The Pittsburgh Penguins aren’t the only team with star players in the trade rumor mill.
P.K. Subban of the Nashville Predators had to talk about his status after the Preds’ recent first round playoff elimination. From the Tennessean:
Predators general manager David Poile didn’t mention Subban specifically when he said Wednesday that changes are ahead for a team that was ousted in the first round of the playoffs.
”We failed to meet our expectations and our fans’ expectations,” Poile said. “There are some issues to address. There will be some changes.”
“If I’m talking facts, I’m the highest paid player on the this team,” [Subban] said Wednesday. “With that comes responsibility. Just like everybody else, the responsibility is on me to take the fact that we didn’t win the first round; we didn’t accomplish what we wanted to accomplish.
”I hope I’m part of the solution. I hope I can be here and be a part of that. But at the same token, I’m prepared to understand that this organization deserves and demands the best, and they should.”
The media has gone a little further —
“I am 100% convinced,” Corey Hirsch said on a radio show, “that the Predators’ management will be trading the star defenceman after the postseason.”
Since Pittsburgh would definitely be at least considering the possibility of trading a star player, is there a fit here between these two former Stanley Cup Finals opponents both looking to shake the deck and get back to the promised land?
Phil Kessel has a 23-team no trade clause so scratch that off the list, unless Phil is willing to cooperate. Penguins’ management already knows Kessel doesn’t exactly cooperate when he doesn’t have to — and guess what — in this situation he doesn’t have to! If the Pens want to trade Kessel they’re going to have to trade him most likely to somewhere within their own division and for little return, and that’s just foolish in any real-life scenario.
The next natural spot to look to might be to include Kris Letang. A top right handed defenseman in exchange for another. But, then again Letang can list 18 teams he can’t be traded to, a better than 50% chance Nashville could be included here.
Even if that’s available though, why should the Pens trade their best defenseman here? Pittsburgh should flash some muscle in a negotiation with Nashville. Subban comes with a $9.0 million cap hit, and fairly or not, the perception of being somewhat difficult and flamboyant. A round peg of a hockey player who actually has a personality, which doesn’t always fit in hockey culture’s drab square hole. (See all the serious grown men getting so mad about a team celebrating wins at home in fun shows of joy that they can share with their fans).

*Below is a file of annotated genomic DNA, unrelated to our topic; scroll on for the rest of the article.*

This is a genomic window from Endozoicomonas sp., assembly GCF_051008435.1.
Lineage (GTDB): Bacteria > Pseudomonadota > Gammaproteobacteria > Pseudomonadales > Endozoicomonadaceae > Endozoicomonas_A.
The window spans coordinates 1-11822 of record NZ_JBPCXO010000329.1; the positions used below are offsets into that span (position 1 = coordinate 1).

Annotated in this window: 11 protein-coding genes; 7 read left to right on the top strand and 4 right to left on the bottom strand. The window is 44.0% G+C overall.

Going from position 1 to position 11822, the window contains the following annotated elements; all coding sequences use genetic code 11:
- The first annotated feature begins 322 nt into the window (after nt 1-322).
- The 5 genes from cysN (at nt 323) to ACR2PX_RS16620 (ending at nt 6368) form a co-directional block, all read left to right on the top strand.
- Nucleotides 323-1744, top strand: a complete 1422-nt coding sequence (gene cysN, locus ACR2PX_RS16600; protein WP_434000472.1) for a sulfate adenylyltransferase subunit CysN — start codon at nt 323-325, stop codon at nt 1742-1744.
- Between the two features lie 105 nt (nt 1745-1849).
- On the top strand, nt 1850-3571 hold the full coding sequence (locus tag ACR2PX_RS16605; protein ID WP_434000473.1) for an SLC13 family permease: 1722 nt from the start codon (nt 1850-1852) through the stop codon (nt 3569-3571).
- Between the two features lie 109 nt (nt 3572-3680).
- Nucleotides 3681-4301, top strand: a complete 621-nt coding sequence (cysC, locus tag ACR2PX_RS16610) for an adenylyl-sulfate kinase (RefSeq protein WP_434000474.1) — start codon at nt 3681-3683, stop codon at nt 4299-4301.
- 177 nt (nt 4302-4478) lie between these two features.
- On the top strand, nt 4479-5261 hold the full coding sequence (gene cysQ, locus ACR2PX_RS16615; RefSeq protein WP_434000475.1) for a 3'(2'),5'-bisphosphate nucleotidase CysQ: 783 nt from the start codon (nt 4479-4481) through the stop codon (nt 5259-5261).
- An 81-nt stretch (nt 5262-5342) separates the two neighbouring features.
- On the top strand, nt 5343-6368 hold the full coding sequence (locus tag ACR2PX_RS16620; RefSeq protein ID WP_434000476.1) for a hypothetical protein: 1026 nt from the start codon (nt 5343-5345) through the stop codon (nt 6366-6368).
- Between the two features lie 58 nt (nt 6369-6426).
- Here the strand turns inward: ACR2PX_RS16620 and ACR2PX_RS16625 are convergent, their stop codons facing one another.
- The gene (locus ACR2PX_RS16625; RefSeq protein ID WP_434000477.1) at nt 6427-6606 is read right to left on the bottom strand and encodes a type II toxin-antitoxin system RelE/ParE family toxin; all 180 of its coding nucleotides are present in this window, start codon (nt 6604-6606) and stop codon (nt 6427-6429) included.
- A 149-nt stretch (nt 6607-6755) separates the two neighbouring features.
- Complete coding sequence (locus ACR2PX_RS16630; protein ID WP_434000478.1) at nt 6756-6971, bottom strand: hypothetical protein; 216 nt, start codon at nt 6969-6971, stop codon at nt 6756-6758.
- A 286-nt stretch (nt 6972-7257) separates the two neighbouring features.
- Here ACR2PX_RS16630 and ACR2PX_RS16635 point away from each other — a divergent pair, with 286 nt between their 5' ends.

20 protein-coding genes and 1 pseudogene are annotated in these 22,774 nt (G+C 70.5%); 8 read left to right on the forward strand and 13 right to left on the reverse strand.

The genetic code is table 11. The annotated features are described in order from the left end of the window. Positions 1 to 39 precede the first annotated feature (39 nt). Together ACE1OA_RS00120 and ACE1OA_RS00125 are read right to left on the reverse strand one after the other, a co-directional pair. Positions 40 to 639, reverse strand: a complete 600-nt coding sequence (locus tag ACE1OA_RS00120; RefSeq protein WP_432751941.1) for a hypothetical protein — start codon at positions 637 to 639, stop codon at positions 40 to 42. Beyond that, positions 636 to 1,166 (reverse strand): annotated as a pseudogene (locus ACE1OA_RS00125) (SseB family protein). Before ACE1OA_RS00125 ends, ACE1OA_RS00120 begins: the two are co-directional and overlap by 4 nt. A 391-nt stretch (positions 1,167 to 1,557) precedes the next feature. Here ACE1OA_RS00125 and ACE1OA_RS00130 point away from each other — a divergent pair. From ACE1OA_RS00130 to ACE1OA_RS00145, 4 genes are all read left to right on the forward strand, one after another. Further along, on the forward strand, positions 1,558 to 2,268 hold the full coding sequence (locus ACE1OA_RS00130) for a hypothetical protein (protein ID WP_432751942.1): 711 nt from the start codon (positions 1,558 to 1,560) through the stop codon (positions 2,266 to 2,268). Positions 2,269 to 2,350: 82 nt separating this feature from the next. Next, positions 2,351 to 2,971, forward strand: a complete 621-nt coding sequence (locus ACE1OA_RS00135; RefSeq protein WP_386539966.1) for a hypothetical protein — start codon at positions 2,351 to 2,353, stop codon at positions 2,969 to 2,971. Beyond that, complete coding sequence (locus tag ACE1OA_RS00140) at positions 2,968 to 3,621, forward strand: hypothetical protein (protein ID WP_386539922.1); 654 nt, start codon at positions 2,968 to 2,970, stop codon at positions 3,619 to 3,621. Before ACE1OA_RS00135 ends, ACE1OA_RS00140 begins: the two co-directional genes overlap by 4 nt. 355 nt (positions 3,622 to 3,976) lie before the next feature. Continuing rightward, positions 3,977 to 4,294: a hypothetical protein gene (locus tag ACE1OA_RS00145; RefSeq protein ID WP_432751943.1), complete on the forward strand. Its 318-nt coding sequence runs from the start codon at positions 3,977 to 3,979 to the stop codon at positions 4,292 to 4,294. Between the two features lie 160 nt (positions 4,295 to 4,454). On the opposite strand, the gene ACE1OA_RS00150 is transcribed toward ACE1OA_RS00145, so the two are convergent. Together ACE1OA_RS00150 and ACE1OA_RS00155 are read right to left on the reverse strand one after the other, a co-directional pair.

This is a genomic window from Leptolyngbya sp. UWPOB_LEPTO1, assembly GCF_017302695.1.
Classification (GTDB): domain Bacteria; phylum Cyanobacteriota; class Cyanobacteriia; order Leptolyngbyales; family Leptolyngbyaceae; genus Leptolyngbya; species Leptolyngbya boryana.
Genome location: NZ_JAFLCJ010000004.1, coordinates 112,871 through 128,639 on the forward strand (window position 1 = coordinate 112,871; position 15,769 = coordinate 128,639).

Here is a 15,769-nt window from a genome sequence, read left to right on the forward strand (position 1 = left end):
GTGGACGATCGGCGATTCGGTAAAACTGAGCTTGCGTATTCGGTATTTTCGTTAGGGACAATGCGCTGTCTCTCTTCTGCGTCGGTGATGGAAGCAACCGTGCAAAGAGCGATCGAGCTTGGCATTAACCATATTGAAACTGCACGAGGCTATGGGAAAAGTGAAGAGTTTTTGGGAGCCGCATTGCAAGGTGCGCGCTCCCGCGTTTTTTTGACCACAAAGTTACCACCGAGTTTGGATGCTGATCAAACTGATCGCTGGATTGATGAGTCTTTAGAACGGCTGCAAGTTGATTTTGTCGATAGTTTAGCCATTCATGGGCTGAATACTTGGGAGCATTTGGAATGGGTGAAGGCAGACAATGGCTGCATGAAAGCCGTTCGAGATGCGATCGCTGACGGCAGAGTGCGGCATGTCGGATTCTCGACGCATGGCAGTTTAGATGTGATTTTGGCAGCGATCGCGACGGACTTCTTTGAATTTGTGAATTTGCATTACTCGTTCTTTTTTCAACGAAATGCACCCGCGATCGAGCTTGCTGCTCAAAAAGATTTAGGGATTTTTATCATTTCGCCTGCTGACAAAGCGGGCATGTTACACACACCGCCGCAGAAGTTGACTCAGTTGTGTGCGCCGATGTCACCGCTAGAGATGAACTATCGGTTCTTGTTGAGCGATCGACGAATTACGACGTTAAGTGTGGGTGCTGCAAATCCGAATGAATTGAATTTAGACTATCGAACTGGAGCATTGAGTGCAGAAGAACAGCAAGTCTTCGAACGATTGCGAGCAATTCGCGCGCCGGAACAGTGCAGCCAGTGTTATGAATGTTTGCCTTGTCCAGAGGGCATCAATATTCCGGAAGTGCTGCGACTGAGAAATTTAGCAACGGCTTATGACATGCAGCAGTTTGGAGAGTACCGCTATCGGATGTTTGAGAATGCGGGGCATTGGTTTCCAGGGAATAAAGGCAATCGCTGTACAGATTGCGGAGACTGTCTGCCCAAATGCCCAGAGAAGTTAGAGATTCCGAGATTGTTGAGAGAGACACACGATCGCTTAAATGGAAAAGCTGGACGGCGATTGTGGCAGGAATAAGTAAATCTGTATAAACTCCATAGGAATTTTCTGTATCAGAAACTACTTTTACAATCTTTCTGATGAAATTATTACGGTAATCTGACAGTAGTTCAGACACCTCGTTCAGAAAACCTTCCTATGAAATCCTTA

If Nashville is desperate to move on from Subban, then that is going to have to weaken their position in the trade market. A weakened position leads to weakened returns (which is most the reason why the Pens shouldn’t be looking to trade players like Kessel and Letang for pennies on the dollar in the first place).
With that in mind, the Pens shouldn’t consider trading Letang for this, even if his NTC allows it. Just as if Pittsburgh is going to offer Letang out, other teams aren’t going to offer their #1 defenseman back, other teams aren’t going to give back a tremendous return, they’re going to piece something together.
So piece something together for Nashville.
Offer them Justin Schultz and Jack Johnson for P.K. Subban.
It accomplishes a lot for both teams. First, the money is almost totally even - Nashville would be sending $9.0m to Pittsburgh in this scenario and the Pens would be sending a total cap hit of $8.75m back.
Nashville’s motivation would be to shed Subban if they think he has an attitude or want to reset their lockeroom dynamic. Johnson can play third pair for them and bring his #grit and add all the locker-room intangibles that he supposedly brings to the table. Schultz as a right handed puck moving defenseman can join Roman Josi or Mattias Ekholm on a top-four role, and really will bring good value to what they’re looking to do. The Preds are a bit deeper as a result, but the main reason they would do this is assuming they’re just ready to move on from Subban.
For the Pens, this solves a lot of problems. You upgrade Schultz into Subban and also solve some contractual issues as well. Add Subban to a top-four of Letang, Brian Dumoulin and Olli Maatta and that’s ready to rock and roll. The third pair of Marcus Pettersson and Erik Gudbranson can also be retained. Pittsburgh is a little more top-heavy to take on another big contract, but that’s a problem solved by trading Johnson in the first place, so they can afford to be a little more top-heavy if it means loading up with what can be a premiere NHL defenseman.
If Nashville is so intent on moving on from Subban, that should be Pittsburgh’s stance. If the Preds can get a better offer somewhere else, all the best to them - go take it. But it’s tough to move a $9.0 million salary, especially when it comes with baggage (real or perceived, the perception is all that matters in this case). Subban’s trade value is less than his value on the ice. Pittsburgh should only swoop in if the Preds are so desperate to drop Subban for what most likely would be a foolish reason, and that means a lesser return more on Pittsburgh’s terms.